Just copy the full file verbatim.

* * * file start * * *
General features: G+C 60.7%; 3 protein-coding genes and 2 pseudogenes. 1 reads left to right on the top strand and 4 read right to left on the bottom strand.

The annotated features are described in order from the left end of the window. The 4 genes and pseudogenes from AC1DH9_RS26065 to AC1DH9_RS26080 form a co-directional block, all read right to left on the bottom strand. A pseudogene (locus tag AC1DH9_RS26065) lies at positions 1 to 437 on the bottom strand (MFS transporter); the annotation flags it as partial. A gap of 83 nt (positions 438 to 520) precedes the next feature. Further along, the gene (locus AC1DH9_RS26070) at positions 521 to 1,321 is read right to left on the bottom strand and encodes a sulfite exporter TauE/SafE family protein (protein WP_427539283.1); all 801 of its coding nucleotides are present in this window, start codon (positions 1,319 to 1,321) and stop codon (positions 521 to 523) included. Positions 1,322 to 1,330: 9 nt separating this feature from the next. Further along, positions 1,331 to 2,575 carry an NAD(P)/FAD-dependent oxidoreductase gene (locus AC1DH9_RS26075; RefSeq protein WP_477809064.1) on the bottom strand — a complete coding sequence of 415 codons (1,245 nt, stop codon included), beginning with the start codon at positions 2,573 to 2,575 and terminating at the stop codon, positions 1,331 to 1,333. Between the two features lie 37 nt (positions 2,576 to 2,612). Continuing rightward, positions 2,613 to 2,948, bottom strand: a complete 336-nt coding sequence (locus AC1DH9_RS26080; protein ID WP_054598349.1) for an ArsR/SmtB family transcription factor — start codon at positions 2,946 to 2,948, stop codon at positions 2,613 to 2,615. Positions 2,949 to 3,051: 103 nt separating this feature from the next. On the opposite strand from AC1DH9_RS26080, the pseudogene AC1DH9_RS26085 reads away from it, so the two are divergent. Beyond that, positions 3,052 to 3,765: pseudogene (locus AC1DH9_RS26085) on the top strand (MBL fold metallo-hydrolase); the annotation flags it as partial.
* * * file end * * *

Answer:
General features: G+C 60.7%; 3 protein-coding genes and 2 pseudogenes. 1 reads left to right on the top strand and 4 read right to left on the bottom strand.

The annotated features are described in order from the left end of the window. The 4 genes and pseudogenes from AC1DH9_RS26065 to AC1DH9_RS26080 form a co-directional block, all read right to left on the bottom strand. A pseudogene (locus tag AC1DH9_RS26065) lies at positions 1 to 437 on the bottom strand (MFS transporter); the annotation flags it as partial. A gap of 83 nt (positions 438 to 520) precedes the next feature. Further along, the gene (locus AC1DH9_RS26070) at positions 521 to 1,321 is read right to left on the bottom strand and encodes a sulfite exporter TauE/SafE family protein (protein WP_427539283.1); all 801 of its coding nucleotides are present in this window, start codon (positions 1,319 to 1,321) and stop codon (positions 521 to 523) included. Positions 1,322 to 1,330: 9 nt separating this feature from the next. Further along, positions 1,331 to 2,575 carry an NAD(P)/FAD-dependent oxidoreductase gene (locus AC1DH9_RS26075; RefSeq protein WP_477809064.1) on the bottom strand — a complete coding sequence of 415 codons (1,245 nt, stop codon included), beginning with the start codon at positions 2,573 to 2,575 and terminating at the stop codon, positions 1,331 to 1,333. Between the two features lie 37 nt (positions 2,576 to 2,612). Continuing rightward, positions 2,613 to 2,948, bottom strand: a complete 336-nt coding sequence (locus AC1DH9_RS26080; protein ID WP_054598349.1) for an ArsR/SmtB family transcription factor — start codon at positions 2,946 to 2,948, stop codon at positions 2,613 to 2,615. Positions 2,949 to 3,051: 103 nt separating this feature from the next. On the opposite strand from AC1DH9_RS26080, the pseudogene AC1DH9_RS26085 reads away from it, so the two are divergent. Beyond that, positions 3,052 to 3,765: pseudogene (locus AC1DH9_RS26085) on the top strand (MBL fold metallo-hydrolase); the annotation flags it as partial.